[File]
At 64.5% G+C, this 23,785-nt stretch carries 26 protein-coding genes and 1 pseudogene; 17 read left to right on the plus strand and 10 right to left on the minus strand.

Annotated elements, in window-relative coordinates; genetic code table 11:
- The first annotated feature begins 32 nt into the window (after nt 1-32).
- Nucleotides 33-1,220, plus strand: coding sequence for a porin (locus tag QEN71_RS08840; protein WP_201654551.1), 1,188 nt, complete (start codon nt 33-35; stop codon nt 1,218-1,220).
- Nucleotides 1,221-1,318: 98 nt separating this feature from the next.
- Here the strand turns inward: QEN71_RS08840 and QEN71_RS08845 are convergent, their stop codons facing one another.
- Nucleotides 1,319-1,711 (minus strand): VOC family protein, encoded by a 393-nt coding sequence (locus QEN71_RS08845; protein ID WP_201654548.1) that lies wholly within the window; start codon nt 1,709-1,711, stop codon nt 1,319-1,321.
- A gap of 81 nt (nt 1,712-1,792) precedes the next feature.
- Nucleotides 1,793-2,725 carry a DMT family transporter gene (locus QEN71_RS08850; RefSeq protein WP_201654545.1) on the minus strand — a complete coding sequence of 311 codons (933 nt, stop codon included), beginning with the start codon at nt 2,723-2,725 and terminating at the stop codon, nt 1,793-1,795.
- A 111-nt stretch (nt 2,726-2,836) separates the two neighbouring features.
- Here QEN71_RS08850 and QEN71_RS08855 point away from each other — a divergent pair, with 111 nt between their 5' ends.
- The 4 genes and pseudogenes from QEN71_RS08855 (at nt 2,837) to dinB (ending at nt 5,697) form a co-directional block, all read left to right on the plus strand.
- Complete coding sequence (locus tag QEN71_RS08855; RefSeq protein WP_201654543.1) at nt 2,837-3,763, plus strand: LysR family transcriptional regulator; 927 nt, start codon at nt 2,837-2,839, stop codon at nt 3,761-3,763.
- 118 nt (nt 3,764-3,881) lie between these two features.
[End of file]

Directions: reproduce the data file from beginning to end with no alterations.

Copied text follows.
At 64.5% G+C, this 23,785-nt stretch carries 26 protein-coding genes and 1 pseudogene; 17 read left to right on the plus strand and 10 right to left on the minus strand.

Annotated elements, in window-relative coordinates; genetic code table 11:
- The first annotated feature begins 32 nt into the window (after nt 1-32).
- Nucleotides 33-1,220, plus strand: coding sequence for a porin (locus tag QEN71_RS08840; protein WP_201654551.1), 1,188 nt, complete (start codon nt 33-35; stop codon nt 1,218-1,220).
- Nucleotides 1,221-1,318: 98 nt separating this feature from the next.
- Here the strand turns inward: QEN71_RS08840 and QEN71_RS08845 are convergent, their stop codons facing one another.
- Nucleotides 1,319-1,711 (minus strand): VOC family protein, encoded by a 393-nt coding sequence (locus QEN71_RS08845; protein ID WP_201654548.1) that lies wholly within the window; start codon nt 1,709-1,711, stop codon nt 1,319-1,321.
- A gap of 81 nt (nt 1,712-1,792) precedes the next feature.
- Nucleotides 1,793-2,725 carry a DMT family transporter gene (locus QEN71_RS08850; RefSeq protein WP_201654545.1) on the minus strand — a complete coding sequence of 311 codons (933 nt, stop codon included), beginning with the start codon at nt 2,723-2,725 and terminating at the stop codon, nt 1,793-1,795.
- A 111-nt stretch (nt 2,726-2,836) separates the two neighbouring features.
- Here QEN71_RS08850 and QEN71_RS08855 point away from each other — a divergent pair, with 111 nt between their 5' ends.
- The 4 genes and pseudogenes from QEN71_RS08855 (at nt 2,837) to dinB (ending at nt 5,697) form a co-directional block, all read left to right on the plus strand.
- Complete coding sequence (locus tag QEN71_RS08855; RefSeq protein WP_201654543.1) at nt 2,837-3,763, plus strand: LysR family transcriptional regulator; 927 nt, start codon at nt 2,837-2,839, stop codon at nt 3,761-3,763.
- 118 nt (nt 3,764-3,881) lie between these two features.